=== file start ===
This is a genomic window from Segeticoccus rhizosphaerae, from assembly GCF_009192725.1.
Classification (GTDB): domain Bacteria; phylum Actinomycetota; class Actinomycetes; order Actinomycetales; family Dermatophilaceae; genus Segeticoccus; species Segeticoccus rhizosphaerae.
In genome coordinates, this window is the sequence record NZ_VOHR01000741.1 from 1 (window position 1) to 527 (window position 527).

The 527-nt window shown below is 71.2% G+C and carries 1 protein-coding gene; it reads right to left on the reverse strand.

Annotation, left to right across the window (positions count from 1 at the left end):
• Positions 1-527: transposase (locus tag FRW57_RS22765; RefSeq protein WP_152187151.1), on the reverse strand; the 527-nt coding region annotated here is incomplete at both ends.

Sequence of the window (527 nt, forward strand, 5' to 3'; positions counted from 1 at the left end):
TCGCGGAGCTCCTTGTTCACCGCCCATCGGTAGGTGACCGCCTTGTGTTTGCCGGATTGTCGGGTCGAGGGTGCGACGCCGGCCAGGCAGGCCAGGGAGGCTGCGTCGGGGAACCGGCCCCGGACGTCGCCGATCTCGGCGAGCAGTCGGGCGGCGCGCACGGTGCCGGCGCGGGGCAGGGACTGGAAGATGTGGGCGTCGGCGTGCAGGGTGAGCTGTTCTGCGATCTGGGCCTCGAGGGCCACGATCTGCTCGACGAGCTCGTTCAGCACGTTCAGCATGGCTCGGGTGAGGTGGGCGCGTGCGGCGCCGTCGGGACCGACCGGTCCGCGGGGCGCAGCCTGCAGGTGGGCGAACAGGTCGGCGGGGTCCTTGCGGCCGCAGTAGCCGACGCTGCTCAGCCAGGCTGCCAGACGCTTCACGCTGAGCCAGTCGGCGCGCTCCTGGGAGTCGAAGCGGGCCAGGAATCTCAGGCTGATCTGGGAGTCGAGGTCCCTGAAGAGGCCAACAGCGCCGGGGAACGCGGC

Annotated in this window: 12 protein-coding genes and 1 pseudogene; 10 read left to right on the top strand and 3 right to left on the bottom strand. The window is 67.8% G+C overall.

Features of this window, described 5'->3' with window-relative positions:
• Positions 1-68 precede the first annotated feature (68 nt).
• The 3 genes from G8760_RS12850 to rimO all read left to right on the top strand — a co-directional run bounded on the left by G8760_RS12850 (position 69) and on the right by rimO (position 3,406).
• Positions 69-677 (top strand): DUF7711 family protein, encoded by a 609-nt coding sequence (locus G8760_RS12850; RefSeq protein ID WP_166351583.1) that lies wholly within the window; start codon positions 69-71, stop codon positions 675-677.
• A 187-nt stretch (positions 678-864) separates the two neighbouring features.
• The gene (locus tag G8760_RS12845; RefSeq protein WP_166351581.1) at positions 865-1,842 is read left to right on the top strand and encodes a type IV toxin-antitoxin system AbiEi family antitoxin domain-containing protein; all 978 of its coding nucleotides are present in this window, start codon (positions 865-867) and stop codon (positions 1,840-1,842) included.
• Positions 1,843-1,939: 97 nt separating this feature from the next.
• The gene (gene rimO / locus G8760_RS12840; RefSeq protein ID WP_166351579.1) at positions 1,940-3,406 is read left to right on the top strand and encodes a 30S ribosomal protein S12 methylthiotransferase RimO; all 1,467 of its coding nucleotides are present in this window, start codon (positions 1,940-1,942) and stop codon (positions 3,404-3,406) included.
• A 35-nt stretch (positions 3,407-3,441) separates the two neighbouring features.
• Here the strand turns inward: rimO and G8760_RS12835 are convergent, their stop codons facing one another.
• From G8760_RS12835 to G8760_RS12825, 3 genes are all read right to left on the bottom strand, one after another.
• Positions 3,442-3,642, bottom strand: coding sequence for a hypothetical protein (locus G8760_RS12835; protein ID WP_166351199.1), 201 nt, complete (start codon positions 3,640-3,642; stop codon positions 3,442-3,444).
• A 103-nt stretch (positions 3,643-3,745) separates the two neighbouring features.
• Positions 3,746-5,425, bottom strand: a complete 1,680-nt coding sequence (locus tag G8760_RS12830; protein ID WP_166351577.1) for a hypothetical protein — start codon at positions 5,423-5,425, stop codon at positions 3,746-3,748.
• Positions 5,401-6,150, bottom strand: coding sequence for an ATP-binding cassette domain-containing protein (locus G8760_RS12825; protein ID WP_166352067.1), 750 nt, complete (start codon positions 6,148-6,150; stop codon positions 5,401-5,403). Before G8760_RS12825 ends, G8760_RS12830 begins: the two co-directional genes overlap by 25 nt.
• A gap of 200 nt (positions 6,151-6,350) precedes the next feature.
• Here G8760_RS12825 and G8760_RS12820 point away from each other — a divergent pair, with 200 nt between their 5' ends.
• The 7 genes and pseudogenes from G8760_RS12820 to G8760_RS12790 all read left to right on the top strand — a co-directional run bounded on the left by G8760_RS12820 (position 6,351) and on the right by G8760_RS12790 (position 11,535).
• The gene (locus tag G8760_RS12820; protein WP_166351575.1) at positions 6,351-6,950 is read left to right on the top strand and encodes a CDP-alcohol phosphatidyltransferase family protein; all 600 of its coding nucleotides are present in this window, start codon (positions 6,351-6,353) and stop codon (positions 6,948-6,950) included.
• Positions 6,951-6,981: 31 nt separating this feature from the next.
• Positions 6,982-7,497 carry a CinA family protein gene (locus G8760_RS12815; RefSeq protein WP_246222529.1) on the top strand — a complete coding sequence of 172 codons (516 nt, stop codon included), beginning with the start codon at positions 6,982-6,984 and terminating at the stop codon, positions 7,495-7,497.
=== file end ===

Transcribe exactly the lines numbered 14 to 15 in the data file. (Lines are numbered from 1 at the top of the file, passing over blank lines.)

• A 187-nt stretch (positions 678-864) separates the two neighbouring features.
• The gene (locus tag G8760_RS12845; RefSeq protein WP_166351581.1) at positions 865-1,842 is read left to right on the top strand and encodes a type IV toxin-antitoxin system AbiEi family antitoxin domain-containing protein; all 978 of its coding nucleotides are present in this window, start codon (positions 865-867) and stop codon (positions 1,840-1,842) included.